Swing Low Sweet Chariot: The slave song appropriated by English rugby

It’s unlikely those who’ll sing it at Aviva are aware of its cultural and spiritual significance

The BBC reported that England’s supporters were rumoured to have adopted ‘Swing Low Sweet Chariot’ when a group of schoolboys began singing it at Twickenham in 1988

The BBC reported that England’s supporters were rumoured to have adopted ‘Swing Low Sweet Chariot’ when a group of schoolboys began singing it at Twickenham in 1988

 

I looked over Jordan and what did I see.

There are a variety of theories how the most treasured and widely recognised African-American spiritual song found its way onto the terraces of English rugby.

Identified as one of the songs of the century by the Recording Industry Association of America, Swing Low Sweet Chariot was first recorded by the Fisk Jubilee Singers in 1909 and for over a century has been covered by various artists.

Joan Baez, Roadkill, Benny Goodman, BB King, Jerry Garcia and the Grateful Dead, UB40 and Johnny Cash have all lined up.

But in recent years there have been shrill voices and questions asking how appropriate it is that a revered slave song about death and the afterlife has come to be a party tune for largely white, middle-class England rugby supporters sloshing beer.

It’s probable that most in the stands who will sing the song in Dublin urging England towards a Grand Slam won’t have any idea of its cultural significance, or it’s religious and spiritual meaning.

Nor will they probably understand the song’s historical context and its association with a shameful period of American history.

Arthur Jones, a music history professor and founder of the Spiritual Project at the University of Denver recently told The New York Times that it reminded him of American sports teams such as the Washington Redskins, who use Native American names and images, and who are in a group of people who seem “to be free-associating with imagery largely disconnected from its history”.

There is no doubt that Swing Low has become, in its rugby iteration, disconnected with the history. But that may not necessarily make it inappropriate or distasteful.

Mystifying

“That it’s been picked up by rugby fans is mystifying,” says associate professor of American history in Trinity College Dublin Dan Geary. “It is a slave song defining the tradition of the black spirituals. How this could be performed for English rugby I don’t know.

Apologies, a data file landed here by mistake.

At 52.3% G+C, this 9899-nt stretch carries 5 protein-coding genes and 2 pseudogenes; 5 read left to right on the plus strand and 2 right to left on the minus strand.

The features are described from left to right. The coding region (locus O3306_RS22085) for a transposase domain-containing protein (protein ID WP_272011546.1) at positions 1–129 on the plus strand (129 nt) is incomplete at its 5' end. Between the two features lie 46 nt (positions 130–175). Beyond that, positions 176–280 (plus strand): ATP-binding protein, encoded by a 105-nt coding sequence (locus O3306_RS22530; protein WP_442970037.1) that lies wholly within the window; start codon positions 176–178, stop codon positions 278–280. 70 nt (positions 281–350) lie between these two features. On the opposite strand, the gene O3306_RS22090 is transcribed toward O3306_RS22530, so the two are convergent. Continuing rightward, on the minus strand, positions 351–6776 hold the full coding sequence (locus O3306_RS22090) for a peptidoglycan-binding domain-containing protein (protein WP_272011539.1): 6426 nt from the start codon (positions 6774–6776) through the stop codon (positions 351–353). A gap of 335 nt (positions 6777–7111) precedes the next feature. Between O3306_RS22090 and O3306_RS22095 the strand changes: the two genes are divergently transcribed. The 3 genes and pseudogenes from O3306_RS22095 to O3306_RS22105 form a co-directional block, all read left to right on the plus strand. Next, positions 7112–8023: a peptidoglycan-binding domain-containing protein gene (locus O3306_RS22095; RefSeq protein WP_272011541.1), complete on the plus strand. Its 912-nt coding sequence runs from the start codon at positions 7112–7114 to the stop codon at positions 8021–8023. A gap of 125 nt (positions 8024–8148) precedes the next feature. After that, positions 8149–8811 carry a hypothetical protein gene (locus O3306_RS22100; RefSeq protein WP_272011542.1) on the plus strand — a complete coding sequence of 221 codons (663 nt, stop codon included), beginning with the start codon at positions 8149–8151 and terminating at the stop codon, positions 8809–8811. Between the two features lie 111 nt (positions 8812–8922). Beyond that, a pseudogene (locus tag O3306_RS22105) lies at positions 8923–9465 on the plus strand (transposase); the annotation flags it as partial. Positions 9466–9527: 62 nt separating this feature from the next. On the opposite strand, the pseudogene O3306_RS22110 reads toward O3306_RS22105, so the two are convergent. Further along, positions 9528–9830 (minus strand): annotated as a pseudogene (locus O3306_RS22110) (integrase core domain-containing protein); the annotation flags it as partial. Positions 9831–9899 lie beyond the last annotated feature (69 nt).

“It’s a religious song too. It’s about deliverance from this world to a better world coming from people who experienced terrible oppression. I’m not sure if it’s inappropriate but it seems very out of place. It’s bizarre if you know the history of the song that it would wind up sung in that context.”

The England Rugby Supporters Club have produced a special songbook of their main tunes, which they urge England fans to sing, with Swing Low Sweet Chariot being first on the list. 

The book called ‘Songs of Praise’ was distributed free to all supporters at the last England match at Twickenham and they gave special thanks to the fans, who provided some of the ideas and words.

“Here are some of the songs to get us all going – so crack open the beers and let’s sing,” says the supporters’ website.

Swing Low Sweet Chariot; ‘We Get Knocked Down’ (tune: ‘Tubthumping’; ‘Jonno Is Our Leader’ (tune: ‘The Conga’); ‘We Love You Jonny’ (tune: ‘I Love You Baby’).

When England’s Mako Vunipola, who is of Tongan descent, was made aware of its origins, he shrugged it off, telling The Daily Telegraph: “If the fans want to sing it then let them sing it, but obviously if people find it offensive then sorry.”

“Is anyone actually offended by this?” asks Prof Geary. “It’s not as though it is a racist song. This is the nature of popular culture whereby people pick up songs and appropriate them for their own uses. It’s a common enough story where you get strange histories or songs or fashions.

“If there were a lot of African Americans or black British saying that this is an appropriation of our culture, that would be another thing. But that’s not going on.”

Schoolboys

No one is quite sure where it began or who started singing it at England games. The BBC reported over a year ago that England’s supporters were rumoured to have adopted the song when a group of schoolboys began singing it at Twickenham in 1988.

Another theory went that a group of boys from Douai School in Berkshire started singing the song at the same 1988 match, when England were playing Ireland in the Five Nations Championship, allegedly serenading Chris Oti, a black player, making the theory more controversial.

Drawing a parallel with the Redskins name or with The Atlanta Braves, who at one time had a mascot called Chief Noc-A-Homa who used to reside in a teepee in the bleachers, is, argues Prof Geary, a completely different issue.

“I don’t think it is the same thing. It’s a completely offensive name. It is a racial epithet. The whole idea of naming your team after a group of people as if they are going to be your mascot I find totally offensive.

“Like you say, the people don’t necessarily know where the song is coming from. It’s not being sung in an attempt to offend people and the song itself is in no way offensive.”

There are several theories about the meaning of Swing Low Sweet Chariot including that it conveyed a coded message for slaves to escape.

However, Horace Clarence Boyer, a prominent scholar in African-American music, believed the song is about death.

Professor Boyer, who died in 2009, told a BBC documentary it fits into that group of spirituals that say: “I would rather die than be here. Lord, just come and take me right now.”

But I know my soul is heavenly bound, Comin’ for to carry me home.

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